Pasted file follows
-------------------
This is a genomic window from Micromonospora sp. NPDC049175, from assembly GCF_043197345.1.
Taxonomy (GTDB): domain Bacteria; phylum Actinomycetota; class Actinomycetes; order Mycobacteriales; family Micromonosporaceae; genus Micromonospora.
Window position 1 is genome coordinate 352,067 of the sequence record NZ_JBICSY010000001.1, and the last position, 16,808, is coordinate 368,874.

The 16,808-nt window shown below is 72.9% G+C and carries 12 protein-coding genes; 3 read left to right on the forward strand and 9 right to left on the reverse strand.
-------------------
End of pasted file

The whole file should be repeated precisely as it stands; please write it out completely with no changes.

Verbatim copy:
This is a genomic window from Micromonospora sp. NPDC049175, from assembly GCF_043197345.1.
Taxonomy (GTDB): domain Bacteria; phylum Actinomycetota; class Actinomycetes; order Mycobacteriales; family Micromonosporaceae; genus Micromonospora.
Window position 1 is genome coordinate 352,067 of the sequence record NZ_JBICSY010000001.1, and the last position, 16,808, is coordinate 368,874.

The 16,808-nt window shown below is 72.9% G+C and carries 12 protein-coding genes; 3 read left to right on the forward strand and 9 right to left on the reverse strand.